Coast Guard Station Bodega Bay conducts surf drills in early season swell

BODEGA BAY, Calif. – Coast Guard motor lifeboat crews from Station Bodega Bay conducted surf training with a 47-foot motor lifeboat Saturday, Sept. 12, 2009. Motor lifeboat crews took advantage of an early season swell that brought consistent 15-foot surf to the area. The crews train to ensure they are prepared to respond to distress calls and maritime emergencies during storms that bring high seas and heavy weather.

Stations Bodega Bay, Golden Gate and Humboldt Bay are three of 19 designated surf stations in the Coast Guard where specially trained boatswain’s mates known as surfmen operate the 47-foot motor lifeboat under extreme weather conditions. Surfman typically stand duty or recall 84 hours a week and they make up the smallest operational specialty in the Coast Guard today.

The 47-foot motor lifeboat is designed as a first response rescue resource used in high seas, surf, and heavy weather environments. These boats are built to withstand the most severe conditions at sea and are capable of affecting a rescue even under the most difficult circumstances. They are self-bailing, self-righting, almost unsinkable, and have a long cruising range for their size.

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BODEGA BAY, Calif. – Coast Guard motor lifeboat crews from Station Bodega Bay conduct surf training with a 47-foot motor lifeboat.

BODEGA BAY, Calif. – Coast Guard motor lifeboat crews from Station Bodega Bay conduct surf training with a 47-foot motor lifeboat.

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4 Comments

  1. dennis brow says:

    what is any different from these pictures than the ones of CPO James Weber off Montauk Point? What is the purpose of training if it isn’t realistic? If someone had radioed in an S.O.S. that their boat was taking on water with three souls on board would the Coast Guard commander have told Chief Weber “no you can’t go save those three people, we have not trained you”? Why was he given command of a vessel if he was not authorized to pilot it for resucues? I think the Coast Guard command needs to be relieved before CPO Weber!! I am almost positive that no member of his crew would have decided to remain ashore if given the choice, versuses going out on training. Did anybody ask them if they felt endangered at any time during the training?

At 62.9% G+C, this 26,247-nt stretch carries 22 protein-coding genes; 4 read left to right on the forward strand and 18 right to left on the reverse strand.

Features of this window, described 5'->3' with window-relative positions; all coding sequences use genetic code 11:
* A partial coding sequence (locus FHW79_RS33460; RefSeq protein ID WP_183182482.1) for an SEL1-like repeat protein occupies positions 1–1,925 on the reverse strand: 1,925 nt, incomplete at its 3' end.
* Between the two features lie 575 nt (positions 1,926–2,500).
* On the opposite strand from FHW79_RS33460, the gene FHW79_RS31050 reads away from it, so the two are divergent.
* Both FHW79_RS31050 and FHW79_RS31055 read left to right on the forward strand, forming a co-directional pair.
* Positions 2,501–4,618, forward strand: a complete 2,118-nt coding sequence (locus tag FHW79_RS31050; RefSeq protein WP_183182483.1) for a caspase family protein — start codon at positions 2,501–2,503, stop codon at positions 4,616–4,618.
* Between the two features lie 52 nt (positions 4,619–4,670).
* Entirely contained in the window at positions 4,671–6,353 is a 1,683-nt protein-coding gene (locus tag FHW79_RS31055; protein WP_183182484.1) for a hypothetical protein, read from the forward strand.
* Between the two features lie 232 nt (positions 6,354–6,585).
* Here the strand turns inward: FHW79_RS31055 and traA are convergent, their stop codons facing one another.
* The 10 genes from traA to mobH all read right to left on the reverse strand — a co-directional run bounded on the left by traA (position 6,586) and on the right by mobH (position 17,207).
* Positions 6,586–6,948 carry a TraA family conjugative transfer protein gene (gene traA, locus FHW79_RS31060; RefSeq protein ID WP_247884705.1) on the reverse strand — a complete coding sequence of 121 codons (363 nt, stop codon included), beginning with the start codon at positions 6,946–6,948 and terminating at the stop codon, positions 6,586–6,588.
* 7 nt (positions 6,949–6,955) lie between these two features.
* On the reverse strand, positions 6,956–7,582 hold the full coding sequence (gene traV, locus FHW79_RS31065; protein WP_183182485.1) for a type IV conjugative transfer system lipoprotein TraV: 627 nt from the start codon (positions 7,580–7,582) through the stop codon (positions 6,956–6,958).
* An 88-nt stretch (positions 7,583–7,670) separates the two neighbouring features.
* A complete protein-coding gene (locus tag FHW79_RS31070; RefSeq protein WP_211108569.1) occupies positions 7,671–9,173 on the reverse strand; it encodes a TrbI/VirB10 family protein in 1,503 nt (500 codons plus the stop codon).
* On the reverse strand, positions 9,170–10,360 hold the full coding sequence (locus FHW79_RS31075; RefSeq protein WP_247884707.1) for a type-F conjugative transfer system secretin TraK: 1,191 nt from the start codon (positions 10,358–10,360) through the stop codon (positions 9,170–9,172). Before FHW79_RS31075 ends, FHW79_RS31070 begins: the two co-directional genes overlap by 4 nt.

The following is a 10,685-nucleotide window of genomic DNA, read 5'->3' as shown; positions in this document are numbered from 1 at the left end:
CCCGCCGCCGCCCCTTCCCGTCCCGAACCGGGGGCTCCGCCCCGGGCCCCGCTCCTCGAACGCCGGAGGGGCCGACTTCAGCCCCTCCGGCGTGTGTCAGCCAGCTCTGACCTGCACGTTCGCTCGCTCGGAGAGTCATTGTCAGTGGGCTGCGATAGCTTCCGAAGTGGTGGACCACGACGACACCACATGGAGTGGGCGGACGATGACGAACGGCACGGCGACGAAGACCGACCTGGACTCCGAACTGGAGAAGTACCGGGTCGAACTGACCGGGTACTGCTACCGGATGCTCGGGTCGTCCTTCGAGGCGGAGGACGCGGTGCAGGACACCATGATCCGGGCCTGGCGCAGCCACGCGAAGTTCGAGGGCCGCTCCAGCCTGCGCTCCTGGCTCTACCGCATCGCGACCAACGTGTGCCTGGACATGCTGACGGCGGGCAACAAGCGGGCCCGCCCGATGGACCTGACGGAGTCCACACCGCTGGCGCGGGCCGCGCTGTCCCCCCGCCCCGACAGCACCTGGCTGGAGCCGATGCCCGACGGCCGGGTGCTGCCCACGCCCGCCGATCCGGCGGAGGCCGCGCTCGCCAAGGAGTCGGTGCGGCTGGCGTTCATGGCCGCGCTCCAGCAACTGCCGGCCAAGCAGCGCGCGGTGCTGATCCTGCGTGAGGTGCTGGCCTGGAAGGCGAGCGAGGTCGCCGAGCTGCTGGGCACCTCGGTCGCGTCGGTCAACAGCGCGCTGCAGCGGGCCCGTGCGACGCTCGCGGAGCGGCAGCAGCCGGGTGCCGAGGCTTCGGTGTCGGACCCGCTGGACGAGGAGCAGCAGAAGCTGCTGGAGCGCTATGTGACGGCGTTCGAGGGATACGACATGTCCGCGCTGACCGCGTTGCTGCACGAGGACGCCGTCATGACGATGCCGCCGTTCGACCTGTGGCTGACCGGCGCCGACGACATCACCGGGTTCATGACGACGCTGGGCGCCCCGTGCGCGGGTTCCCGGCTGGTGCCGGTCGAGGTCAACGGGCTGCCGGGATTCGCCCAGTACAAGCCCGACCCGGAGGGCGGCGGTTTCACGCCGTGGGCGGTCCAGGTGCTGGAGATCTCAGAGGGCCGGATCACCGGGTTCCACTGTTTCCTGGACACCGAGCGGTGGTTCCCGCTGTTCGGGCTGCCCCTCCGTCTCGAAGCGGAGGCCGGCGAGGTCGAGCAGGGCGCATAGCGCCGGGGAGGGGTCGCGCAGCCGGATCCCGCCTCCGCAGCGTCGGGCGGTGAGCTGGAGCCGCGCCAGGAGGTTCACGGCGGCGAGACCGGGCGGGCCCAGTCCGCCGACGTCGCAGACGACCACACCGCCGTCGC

Those members have my total respect!

    I anxiously await a reply.

    Thank you.

  2. cgnews says:

    I suggest you direct your question to Sector Long Island. We only report the news.

  3. Andrew says:

    Dennis,

    Chief Weber got relieved because Station Montauk is designated as a “heavy weather” station, as opposed to a surf station such as Bodega Bay. With that, he and his crew are trained to the level of heavy weather coxswains, which permit them to train in surf up to a certain size. A surf station with qualified surf trainers are required for training in anything above that limit; that is why Coast Guard coxswains are sent to Cape Disappointment for both heavy weather and surf school. Generally speaking, any limitatation set forth by policy is waiverable when faced with a situation where a human life is at risk, but those same situations will carrry excessive risk when encountered only for training. I agree with you in that training is a noble mission and it is unfortunate that BMC Weber lost his job for being too motivated, but those actions were outside of policy and his command felt they must take action. Hope this helps to clear things up a bit for you.

    Semper Paratus!

  4. cgnews says:

    Thanks for the further clarification Andrew